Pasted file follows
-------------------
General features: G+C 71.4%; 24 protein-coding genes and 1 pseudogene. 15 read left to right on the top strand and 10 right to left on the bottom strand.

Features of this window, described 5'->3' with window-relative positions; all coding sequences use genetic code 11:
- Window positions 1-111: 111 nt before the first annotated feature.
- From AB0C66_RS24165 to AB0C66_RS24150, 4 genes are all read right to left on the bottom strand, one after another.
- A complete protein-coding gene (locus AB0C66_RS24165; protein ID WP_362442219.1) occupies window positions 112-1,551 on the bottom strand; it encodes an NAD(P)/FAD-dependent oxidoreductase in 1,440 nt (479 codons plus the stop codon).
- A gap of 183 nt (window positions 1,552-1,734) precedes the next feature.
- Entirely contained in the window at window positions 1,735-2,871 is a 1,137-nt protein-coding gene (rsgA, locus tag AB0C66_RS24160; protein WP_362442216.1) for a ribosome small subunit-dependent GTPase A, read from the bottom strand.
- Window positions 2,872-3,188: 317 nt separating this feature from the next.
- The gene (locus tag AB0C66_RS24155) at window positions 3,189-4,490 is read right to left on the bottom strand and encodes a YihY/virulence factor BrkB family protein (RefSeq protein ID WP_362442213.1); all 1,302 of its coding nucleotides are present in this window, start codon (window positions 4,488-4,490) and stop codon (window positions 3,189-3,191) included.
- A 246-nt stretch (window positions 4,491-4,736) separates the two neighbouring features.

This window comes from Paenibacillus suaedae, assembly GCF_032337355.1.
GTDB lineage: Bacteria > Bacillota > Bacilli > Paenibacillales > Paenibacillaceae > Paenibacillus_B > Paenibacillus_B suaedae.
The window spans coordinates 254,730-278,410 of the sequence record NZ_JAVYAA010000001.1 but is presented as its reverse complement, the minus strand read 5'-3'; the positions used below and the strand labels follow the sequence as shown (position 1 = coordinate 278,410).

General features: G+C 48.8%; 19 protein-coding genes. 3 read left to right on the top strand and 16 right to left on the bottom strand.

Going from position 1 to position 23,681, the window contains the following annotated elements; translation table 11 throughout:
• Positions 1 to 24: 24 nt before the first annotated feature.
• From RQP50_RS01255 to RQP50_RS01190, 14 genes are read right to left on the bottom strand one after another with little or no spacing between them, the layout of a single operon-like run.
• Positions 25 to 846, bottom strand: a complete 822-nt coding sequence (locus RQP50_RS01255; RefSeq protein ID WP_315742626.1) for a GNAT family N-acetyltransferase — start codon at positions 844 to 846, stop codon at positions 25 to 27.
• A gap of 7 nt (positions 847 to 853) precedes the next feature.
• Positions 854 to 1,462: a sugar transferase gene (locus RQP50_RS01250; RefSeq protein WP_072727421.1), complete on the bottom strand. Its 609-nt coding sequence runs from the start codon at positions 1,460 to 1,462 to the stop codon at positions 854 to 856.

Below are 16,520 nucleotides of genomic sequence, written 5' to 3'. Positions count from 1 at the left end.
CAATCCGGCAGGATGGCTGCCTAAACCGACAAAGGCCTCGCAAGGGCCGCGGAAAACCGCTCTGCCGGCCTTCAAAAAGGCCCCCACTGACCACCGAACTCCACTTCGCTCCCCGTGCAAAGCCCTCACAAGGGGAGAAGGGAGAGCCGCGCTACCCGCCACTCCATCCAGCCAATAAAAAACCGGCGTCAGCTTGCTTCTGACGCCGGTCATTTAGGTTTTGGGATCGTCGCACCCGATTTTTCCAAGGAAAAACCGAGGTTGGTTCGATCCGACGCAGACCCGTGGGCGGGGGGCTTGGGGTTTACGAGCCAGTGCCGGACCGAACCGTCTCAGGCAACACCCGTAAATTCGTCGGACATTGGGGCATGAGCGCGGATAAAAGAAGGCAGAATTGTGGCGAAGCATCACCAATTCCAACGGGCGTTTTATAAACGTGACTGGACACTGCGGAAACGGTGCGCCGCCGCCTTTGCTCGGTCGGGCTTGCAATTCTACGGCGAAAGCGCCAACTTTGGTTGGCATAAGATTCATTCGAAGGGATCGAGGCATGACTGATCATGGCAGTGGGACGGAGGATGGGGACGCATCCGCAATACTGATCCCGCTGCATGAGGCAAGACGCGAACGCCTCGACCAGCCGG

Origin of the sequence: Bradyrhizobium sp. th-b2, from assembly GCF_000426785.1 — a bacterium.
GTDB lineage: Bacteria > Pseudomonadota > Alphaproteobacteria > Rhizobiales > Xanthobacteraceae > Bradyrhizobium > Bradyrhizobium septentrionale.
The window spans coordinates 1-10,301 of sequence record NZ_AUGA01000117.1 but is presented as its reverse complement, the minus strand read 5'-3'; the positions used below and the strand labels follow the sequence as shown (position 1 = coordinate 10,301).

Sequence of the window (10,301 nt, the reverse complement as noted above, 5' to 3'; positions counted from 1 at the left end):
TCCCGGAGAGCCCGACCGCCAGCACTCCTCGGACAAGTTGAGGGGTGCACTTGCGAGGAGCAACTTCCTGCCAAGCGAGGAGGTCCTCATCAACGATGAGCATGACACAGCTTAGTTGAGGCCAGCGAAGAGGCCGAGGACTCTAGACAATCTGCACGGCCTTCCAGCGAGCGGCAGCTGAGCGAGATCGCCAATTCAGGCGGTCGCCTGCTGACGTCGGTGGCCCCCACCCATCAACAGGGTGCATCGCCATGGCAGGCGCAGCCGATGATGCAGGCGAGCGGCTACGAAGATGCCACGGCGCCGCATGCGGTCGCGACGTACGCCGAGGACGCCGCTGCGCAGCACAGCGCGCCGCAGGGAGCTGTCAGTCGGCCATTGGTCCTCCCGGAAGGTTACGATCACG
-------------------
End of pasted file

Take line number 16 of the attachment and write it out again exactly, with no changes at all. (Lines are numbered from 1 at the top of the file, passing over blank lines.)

• Positions 1 to 24: 24 nt before the first annotated feature.